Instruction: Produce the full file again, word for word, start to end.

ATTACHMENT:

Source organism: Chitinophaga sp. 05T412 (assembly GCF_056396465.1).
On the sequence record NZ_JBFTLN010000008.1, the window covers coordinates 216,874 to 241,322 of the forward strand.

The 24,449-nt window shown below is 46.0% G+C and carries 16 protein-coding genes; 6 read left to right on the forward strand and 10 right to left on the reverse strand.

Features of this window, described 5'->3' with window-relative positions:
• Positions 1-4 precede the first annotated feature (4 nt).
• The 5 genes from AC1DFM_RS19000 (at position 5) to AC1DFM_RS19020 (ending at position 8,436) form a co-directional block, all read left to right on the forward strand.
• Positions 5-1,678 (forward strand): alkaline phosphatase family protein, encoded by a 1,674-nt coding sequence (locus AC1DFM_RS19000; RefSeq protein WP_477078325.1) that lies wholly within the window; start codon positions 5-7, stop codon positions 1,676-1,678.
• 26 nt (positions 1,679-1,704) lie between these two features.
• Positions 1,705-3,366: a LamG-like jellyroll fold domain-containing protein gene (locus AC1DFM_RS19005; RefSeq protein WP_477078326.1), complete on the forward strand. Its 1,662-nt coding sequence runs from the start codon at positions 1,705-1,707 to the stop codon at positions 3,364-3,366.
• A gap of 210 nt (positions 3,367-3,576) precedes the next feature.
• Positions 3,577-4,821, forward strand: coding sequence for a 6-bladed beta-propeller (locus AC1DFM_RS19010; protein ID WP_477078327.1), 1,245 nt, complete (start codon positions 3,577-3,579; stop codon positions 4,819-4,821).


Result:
Source organism: Chitinophaga sp. 05T412 (assembly GCF_056396465.1).
On the sequence record NZ_JBFTLN010000008.1, the window covers coordinates 216,874 to 241,322 of the forward strand.

The 24,449-nt window shown below is 46.0% G+C and carries 16 protein-coding genes; 6 read left to right on the forward strand and 10 right to left on the reverse strand.

Features of this window, described 5'->3' with window-relative positions:
• Positions 1-4 precede the first annotated feature (4 nt).
• The 5 genes from AC1DFM_RS19000 (at position 5) to AC1DFM_RS19020 (ending at position 8,436) form a co-directional block, all read left to right on the forward strand.
• Positions 5-1,678 (forward strand): alkaline phosphatase family protein, encoded by a 1,674-nt coding sequence (locus AC1DFM_RS19000; RefSeq protein WP_477078325.1) that lies wholly within the window; start codon positions 5-7, stop codon positions 1,676-1,678.
• 26 nt (positions 1,679-1,704) lie between these two features.
• Positions 1,705-3,366: a LamG-like jellyroll fold domain-containing protein gene (locus AC1DFM_RS19005; RefSeq protein WP_477078326.1), complete on the forward strand. Its 1,662-nt coding sequence runs from the start codon at positions 1,705-1,707 to the stop codon at positions 3,364-3,366.
• A gap of 210 nt (positions 3,367-3,576) precedes the next feature.
• Positions 3,577-4,821, forward strand: coding sequence for a 6-bladed beta-propeller (locus AC1DFM_RS19010; protein ID WP_477078327.1), 1,245 nt, complete (start codon positions 3,577-3,579; stop codon positions 4,819-4,821).